I bought this helmet to replace my Edelrid Ultralight. The first day that I wore this to the crag I seriously forgot that I was wearing it. I got in my car and my belay partner asked why I was still wearing my helmet. This thing is lighter than my super expensive road bike helmet and it never gives me the hot-itchy-head feeling. I am sure this is because with the inner air channels not too much of the foam actually touches the head. The outer shell does feel very fragile but only time will tell if it can hold up. If this helmet handles the small bumps and scrapes I will be repurchasing it when I retire my current one.
I was lucky enough to find this thing at my local crag lying in some tall grass. My original belay device (Wild Country VC Pro) is a lot less bulky and a lot more easy to push my rope (10.2) into. However I did notice that the ATC-XP doesn't get nearly as hot on long rappels. I gave this to my lady so she can catch my falls easier and she enjoys it much more than the VC Pro. I would personally go for the cheaper one.
I LOVE this shoe. It took me about 8 to 10 hours of climbing to break them in. These are my bouldering and overhang-sport-climb shoes. I brought them along for a day of top roping on some easier long routes and my feet were in lots of pain by the end of the day so they are, of course, specialized for technical climbing. They grab the smallest holds and heel hooks feel great. Highly recommended!
The only reason why I did not give this jacket 5 stars is because the pockets do not work well with a hipbelt. If a company makes a jacket for climbers and backpackers I expect that the extra weight used for the pockets would be useable. I cant store anything in them and I cant even use them as extra vents because the pocket material is waterproof and seam sealed. Other then that the jacket fits great with room for layers and room for my climbing helmet (I am 6'3" and 180 lbs and the large fit great length-wise but does not have the athletic fit I was looking for). This does not "breath" like Goretex or Event but it has not failed to keep me dry. I use it as my winter shell and it is small enough to ball up and hang off my harness in the summer. I would not pay retail for this jacket again but if you can find it on sale I would recomend it.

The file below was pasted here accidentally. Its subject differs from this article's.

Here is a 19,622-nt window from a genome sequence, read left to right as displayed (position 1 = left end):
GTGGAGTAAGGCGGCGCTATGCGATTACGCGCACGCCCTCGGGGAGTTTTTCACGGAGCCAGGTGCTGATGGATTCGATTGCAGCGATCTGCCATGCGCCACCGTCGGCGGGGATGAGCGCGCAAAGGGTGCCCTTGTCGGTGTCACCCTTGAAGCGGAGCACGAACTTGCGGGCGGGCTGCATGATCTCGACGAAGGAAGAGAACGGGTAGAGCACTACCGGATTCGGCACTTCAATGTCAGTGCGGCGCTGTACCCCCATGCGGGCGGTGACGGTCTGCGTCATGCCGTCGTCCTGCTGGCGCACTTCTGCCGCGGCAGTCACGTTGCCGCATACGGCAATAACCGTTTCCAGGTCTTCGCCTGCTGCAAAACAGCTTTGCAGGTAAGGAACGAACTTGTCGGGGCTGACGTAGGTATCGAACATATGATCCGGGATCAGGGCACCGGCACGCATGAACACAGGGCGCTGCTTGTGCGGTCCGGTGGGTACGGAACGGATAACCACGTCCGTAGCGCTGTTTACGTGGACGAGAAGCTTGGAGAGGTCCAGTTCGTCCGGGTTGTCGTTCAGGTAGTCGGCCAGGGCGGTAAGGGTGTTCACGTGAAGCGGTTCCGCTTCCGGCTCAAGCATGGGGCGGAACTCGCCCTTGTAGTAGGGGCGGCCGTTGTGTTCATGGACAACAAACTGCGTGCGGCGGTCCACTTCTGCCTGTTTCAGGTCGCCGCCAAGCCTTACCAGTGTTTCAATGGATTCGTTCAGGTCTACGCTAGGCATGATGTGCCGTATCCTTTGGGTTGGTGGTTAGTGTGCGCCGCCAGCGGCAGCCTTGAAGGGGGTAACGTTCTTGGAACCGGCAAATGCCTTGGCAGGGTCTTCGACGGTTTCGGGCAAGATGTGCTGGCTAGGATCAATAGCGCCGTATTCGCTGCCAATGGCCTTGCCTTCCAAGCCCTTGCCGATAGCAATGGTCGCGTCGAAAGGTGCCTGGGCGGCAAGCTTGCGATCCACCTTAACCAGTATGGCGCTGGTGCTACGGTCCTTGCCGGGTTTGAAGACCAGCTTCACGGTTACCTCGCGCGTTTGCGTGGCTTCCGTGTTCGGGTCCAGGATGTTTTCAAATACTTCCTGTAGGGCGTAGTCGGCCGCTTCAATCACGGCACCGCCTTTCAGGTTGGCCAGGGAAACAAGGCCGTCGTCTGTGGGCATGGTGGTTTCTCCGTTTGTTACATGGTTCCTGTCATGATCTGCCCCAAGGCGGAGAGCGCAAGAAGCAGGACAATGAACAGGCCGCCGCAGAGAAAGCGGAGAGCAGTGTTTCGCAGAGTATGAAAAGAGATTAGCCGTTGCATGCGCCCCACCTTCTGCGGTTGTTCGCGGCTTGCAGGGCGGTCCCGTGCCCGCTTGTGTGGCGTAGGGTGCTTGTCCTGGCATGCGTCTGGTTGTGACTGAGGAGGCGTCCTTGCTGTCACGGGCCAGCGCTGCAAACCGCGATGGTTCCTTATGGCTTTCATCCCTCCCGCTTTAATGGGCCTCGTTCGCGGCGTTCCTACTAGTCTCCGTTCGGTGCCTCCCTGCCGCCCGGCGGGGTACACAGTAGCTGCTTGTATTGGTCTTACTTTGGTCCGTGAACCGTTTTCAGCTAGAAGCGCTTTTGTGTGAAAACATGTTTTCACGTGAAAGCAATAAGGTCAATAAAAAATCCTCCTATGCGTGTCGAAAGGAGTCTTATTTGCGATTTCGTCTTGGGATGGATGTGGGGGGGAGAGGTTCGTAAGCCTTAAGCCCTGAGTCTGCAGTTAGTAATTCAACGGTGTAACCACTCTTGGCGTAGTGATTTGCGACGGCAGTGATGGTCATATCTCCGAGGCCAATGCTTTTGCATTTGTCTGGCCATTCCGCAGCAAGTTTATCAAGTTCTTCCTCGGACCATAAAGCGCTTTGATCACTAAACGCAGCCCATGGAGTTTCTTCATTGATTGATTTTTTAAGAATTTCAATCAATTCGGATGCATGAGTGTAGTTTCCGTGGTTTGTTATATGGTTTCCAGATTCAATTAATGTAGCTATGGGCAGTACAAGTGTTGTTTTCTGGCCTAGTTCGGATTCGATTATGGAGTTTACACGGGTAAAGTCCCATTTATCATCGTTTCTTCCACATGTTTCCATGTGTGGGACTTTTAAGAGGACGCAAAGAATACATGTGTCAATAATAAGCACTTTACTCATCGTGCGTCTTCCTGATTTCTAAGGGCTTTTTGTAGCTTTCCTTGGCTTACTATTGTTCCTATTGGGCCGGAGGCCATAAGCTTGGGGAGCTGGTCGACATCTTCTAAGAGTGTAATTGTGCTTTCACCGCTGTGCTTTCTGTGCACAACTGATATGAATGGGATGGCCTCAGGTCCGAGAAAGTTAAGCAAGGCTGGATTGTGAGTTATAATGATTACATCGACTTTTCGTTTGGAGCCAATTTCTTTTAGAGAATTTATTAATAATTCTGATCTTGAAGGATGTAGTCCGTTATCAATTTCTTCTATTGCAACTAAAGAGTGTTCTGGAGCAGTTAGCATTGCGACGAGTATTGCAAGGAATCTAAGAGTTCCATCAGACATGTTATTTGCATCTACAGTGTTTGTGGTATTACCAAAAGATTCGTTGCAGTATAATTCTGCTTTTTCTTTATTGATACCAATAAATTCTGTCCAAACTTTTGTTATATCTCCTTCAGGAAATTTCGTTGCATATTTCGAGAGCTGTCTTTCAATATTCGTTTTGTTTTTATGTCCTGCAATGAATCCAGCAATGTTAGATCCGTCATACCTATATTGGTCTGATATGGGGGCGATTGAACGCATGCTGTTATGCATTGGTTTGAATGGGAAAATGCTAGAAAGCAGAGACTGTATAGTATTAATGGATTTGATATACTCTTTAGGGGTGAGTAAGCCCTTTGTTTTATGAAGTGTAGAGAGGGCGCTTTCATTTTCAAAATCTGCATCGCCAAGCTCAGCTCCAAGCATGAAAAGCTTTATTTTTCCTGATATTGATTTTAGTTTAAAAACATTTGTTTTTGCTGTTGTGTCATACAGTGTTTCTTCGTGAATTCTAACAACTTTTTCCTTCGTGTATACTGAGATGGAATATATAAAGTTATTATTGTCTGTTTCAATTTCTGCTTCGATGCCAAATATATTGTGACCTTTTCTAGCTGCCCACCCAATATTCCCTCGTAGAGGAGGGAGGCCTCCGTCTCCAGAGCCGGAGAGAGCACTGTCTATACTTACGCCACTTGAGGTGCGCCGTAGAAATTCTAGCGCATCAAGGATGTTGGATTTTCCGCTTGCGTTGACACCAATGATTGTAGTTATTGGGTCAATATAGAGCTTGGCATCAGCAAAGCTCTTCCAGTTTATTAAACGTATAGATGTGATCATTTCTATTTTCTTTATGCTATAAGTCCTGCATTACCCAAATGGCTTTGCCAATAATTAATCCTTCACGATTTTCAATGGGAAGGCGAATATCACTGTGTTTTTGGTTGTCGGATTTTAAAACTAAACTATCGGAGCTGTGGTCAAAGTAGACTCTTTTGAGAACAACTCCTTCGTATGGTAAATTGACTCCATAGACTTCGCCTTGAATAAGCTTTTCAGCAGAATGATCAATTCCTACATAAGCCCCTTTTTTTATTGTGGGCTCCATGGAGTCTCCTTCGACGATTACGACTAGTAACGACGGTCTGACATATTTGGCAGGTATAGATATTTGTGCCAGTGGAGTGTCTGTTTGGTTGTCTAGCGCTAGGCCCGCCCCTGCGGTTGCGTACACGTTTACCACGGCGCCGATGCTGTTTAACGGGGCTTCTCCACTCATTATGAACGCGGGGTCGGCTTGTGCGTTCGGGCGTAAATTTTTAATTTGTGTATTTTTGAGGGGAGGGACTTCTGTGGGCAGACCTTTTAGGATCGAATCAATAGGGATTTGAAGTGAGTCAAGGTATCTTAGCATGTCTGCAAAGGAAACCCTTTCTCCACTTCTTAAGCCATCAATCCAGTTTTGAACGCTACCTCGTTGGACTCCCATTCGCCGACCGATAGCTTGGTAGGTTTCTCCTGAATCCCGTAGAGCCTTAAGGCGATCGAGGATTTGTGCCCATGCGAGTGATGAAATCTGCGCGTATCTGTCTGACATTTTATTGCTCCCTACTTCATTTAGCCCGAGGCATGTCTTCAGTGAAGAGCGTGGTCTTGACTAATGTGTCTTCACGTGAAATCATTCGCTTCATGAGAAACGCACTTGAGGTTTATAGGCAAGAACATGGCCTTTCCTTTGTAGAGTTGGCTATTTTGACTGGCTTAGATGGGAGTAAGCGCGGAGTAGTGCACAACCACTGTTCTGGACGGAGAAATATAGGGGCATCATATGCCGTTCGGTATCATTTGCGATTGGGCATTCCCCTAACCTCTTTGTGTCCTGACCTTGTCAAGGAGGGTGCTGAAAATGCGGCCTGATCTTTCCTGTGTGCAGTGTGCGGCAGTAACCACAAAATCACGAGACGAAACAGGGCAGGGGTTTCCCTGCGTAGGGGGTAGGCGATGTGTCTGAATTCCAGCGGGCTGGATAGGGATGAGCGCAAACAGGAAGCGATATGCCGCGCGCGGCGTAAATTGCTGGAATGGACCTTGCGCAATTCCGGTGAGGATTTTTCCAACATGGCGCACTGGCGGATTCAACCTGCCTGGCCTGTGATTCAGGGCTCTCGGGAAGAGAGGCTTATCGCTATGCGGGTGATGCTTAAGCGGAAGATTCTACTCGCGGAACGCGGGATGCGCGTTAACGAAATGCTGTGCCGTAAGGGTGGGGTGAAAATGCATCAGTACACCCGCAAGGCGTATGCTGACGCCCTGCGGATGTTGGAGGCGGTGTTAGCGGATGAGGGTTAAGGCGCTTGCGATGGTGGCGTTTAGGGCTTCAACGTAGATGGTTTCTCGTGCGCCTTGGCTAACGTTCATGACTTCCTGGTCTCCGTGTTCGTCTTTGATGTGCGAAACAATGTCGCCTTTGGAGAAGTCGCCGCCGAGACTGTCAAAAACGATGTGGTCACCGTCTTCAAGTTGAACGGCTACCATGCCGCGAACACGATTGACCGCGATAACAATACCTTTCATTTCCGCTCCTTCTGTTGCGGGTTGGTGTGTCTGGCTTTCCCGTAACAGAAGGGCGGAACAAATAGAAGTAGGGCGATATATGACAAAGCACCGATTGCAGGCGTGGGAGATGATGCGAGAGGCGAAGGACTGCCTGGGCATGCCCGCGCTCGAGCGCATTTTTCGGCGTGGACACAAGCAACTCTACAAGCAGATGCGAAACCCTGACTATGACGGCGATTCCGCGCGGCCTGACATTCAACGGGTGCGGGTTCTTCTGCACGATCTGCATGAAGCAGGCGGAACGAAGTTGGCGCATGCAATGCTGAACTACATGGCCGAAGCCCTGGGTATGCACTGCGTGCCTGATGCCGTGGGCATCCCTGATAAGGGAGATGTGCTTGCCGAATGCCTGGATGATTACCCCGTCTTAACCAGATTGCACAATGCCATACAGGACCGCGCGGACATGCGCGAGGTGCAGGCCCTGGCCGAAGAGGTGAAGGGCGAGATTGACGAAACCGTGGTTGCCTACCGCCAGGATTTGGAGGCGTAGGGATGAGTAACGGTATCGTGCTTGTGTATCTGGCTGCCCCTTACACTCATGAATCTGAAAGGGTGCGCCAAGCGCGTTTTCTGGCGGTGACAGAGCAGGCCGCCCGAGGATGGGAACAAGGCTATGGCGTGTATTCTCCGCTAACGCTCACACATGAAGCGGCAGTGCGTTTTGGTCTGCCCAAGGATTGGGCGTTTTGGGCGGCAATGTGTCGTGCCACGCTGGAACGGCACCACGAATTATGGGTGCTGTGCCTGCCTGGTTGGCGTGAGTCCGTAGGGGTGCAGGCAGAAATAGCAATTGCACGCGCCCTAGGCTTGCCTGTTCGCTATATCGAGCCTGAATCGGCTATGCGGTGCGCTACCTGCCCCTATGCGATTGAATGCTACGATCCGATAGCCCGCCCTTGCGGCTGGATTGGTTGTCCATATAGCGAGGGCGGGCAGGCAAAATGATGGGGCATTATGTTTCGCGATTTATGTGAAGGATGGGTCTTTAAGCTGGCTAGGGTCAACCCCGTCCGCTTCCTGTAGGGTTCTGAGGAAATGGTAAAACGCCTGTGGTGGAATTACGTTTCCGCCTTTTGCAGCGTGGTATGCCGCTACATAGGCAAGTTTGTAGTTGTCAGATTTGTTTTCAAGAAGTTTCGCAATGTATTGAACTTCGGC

I love these things. They are light but the thing I like most is the clutter on my harness that no longer exists. These are now the only draws I use for sport climbing. When I climb at my local gym their quickdraws feel unnecessarily enormous. Using regular sized quickdraws for sport climbing is like buying a shark tank for a goldfish. These are all that I use. I own a 10.2 rope and I have no troubles what so ever with clips.
I definitely have trouble feeding thicker ropes through this at my local indoor climbing gym. I am not considering this a negative feature though because I was aware of this before I bought it. Other than that it does everything that a belay device should do.
Wow do I love this spork. The things that I like: It is very light, it is longer than any other backpacking utensil that I have owned, it folds up to fit into my cooking pot, the locking mechanism is bomber and holds tightly. The things that I don't like: nothing, I have no idea how they could make this spork better. The price is great too, I highly recommend it.
I bought this backpack to replace my old Vaude Rock Ultralight 25. I only have two complaints. #1 - The opening is annoyingly small. #2 - The foam back panel is removable and its pocket on the inside of the pack has no Velcro or button closure so it is constantly open and getting in the way when I try to load the pack. I ended up sewing it shut which solved the problem. Other than those two complaints I love the pack.
I mainly use it for my climbing gear and for when I go to work. I can fit two pairs of climbing shoes, a harness, a nalgene, a fleece, and a sandwich or two in the main compartment. The harness pockets are huge! I carry a wind jacket in one side and a headlamp/knife/paracord in the other. There is also a small pocket on the lid where I usually throw a few power bars and an expandable front pocket that I use for my dirty gym clothes. The compression straps work wonderfully and keep all of the gear in place. The material is thick and durable with a waterproof coating on the inside. The pack rides awesome on the back and I just love this thing. It is a killer backpack and I have no doubt that it will last me a long time.